(HealthDay News) — A suite of ready-to-eat bioactive snacks can meaningfully reduce cholesterol in patients unwilling or unable to take statin drugs, according to a study published Jan. 26 in the Journal of Nutrition.
Stephen L. Kopecky, M.D., from the Mayo Clinic in Rochester, MN, and colleagues evaluated the effect of snacks containing a compendium of functional bioactives (≥5 g fiber, 1,000 mg ω-3 fatty acids, 1,000 mg phytosterols, and 1,800 μmol antioxidants per serving) on fasting low-density lipoprotein (LDL) cholesterol in statin candidates unwilling to use or intolerant to statin drugs. For four weeks, 18 men and 36 women used these ready-to-eat snacks as a substitute twice daily.
The researchers found that LDL cholesterol was lowered by a mean of 8.8% and total cholesterol dropped a mean of 5.08% with treatment foods versus control foods. No other analytes changed with the treatment snacks. There were no significant associations between single-nucleotide polymorphisms and outcomes. Compliance with study snacks was 95%.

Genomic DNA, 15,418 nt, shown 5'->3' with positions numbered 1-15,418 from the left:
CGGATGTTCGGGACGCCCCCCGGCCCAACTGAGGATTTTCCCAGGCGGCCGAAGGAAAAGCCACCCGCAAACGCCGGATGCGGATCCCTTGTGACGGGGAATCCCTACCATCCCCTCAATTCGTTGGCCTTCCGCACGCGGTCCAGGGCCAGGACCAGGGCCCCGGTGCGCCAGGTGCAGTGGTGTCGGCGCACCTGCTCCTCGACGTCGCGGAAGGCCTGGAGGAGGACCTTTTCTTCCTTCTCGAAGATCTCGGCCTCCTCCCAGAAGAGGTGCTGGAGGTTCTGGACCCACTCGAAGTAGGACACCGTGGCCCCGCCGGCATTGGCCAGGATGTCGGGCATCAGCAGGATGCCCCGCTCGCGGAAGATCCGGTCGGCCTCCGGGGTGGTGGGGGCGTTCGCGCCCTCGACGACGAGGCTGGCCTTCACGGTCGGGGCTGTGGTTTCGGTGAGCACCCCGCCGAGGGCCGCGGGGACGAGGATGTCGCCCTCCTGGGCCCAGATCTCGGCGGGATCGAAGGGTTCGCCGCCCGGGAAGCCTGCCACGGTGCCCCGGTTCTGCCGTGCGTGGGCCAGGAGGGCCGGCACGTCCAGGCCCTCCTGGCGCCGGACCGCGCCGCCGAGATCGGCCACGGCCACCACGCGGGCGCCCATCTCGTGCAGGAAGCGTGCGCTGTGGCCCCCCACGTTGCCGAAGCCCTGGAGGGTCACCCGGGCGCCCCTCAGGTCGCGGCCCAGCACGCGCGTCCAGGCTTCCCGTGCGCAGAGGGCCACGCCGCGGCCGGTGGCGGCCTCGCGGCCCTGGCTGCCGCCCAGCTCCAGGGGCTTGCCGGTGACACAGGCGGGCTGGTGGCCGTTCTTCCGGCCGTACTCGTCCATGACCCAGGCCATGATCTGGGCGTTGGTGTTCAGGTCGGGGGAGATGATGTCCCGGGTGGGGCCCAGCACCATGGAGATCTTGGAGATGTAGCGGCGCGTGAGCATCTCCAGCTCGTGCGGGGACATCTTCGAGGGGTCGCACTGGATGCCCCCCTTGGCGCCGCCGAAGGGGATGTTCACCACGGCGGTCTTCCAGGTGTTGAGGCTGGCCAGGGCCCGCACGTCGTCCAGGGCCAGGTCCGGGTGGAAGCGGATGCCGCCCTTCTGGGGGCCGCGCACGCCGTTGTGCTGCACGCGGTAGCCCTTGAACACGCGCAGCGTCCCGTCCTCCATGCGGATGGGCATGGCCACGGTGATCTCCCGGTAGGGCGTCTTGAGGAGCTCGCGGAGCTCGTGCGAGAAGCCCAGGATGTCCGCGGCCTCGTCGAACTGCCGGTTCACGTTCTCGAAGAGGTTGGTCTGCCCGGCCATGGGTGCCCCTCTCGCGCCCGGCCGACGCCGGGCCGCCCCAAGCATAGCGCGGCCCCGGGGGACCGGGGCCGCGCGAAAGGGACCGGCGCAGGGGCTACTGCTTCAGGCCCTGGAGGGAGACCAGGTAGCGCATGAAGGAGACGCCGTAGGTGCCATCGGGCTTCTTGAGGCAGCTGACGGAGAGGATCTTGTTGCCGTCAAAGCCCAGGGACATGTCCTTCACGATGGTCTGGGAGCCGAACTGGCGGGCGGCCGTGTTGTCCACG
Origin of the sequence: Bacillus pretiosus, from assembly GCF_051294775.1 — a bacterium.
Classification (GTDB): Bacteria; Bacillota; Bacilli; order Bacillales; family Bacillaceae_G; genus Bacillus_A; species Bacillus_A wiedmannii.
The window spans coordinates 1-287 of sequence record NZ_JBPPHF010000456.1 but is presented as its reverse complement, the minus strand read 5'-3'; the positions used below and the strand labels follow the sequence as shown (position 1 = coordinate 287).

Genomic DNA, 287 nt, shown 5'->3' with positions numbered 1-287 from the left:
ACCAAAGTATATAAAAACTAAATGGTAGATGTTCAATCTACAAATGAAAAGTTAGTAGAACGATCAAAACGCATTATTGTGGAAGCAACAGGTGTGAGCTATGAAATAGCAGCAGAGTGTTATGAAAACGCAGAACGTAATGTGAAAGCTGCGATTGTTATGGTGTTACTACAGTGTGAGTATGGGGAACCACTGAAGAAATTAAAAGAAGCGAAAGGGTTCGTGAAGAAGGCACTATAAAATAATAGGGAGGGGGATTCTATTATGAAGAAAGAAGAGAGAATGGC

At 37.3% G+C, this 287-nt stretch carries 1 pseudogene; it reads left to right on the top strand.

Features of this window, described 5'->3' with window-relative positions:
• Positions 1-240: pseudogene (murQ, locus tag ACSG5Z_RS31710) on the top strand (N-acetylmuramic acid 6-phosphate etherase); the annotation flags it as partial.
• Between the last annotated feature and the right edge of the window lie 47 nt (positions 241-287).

“Consumption of hedonically acceptable snacks containing a compendium of cholesterol-lowering bioactive compounds can rapidly and meaningfully reduce LDL cholesterol in adult patients unable or unwilling to take statin drugs,” the authors write.
Authors report financial ties to the food industry, including Step One Foods, which provided the trial foods.